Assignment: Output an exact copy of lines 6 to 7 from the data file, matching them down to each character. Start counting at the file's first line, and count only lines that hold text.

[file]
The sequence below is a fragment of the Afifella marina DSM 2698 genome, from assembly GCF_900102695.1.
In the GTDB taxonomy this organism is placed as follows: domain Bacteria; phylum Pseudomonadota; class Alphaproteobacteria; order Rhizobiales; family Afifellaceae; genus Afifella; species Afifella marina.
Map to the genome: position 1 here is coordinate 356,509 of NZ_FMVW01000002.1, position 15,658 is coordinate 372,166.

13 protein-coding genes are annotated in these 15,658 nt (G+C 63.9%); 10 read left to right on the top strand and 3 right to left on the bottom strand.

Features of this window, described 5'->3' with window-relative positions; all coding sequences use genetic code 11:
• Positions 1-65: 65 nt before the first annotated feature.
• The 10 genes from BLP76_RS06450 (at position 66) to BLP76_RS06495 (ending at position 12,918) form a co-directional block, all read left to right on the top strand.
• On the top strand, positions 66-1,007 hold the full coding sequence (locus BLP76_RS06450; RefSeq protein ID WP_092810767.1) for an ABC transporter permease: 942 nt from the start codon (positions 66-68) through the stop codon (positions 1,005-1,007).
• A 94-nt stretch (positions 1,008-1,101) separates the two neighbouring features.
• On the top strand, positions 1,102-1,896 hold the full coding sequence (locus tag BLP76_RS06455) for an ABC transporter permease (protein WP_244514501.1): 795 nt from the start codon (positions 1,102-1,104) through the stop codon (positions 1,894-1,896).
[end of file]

• Positions 1-65: 65 nt before the first annotated feature.
• The 10 genes from BLP76_RS06450 (at position 66) to BLP76_RS06495 (ending at position 12,918) form a co-directional block, all read left to right on the top strand.